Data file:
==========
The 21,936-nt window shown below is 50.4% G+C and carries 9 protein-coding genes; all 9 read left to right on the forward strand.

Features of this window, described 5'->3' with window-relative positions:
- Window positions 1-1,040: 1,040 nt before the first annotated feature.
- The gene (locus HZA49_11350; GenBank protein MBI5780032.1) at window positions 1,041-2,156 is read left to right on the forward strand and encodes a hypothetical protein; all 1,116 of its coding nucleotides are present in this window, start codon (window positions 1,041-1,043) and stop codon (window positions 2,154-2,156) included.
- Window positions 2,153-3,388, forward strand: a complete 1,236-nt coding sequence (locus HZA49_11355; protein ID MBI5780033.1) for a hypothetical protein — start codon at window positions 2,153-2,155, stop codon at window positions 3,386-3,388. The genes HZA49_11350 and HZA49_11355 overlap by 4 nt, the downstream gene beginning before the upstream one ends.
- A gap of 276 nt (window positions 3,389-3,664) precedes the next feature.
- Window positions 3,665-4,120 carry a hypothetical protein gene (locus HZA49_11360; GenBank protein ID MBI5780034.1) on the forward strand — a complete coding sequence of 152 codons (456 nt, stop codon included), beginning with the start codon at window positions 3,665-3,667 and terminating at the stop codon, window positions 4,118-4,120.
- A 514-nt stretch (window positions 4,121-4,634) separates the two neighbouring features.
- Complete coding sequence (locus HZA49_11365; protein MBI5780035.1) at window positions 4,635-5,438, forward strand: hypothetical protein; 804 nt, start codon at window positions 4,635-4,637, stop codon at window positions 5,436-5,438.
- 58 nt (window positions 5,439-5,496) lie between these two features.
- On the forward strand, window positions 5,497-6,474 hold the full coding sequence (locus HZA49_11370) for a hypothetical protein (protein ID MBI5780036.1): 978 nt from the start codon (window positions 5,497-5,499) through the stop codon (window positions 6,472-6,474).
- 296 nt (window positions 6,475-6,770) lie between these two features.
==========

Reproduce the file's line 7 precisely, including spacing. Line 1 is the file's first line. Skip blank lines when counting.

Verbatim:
- Window positions 3,665-4,120 carry a hypothetical protein gene (locus HZA49_11360; GenBank protein ID MBI5780034.1) on the forward strand — a complete coding sequence of 152 codons (456 nt, stop codon included), beginning with the start codon at window positions 3,665-3,667 and terminating at the stop codon, window positions 4,118-4,120.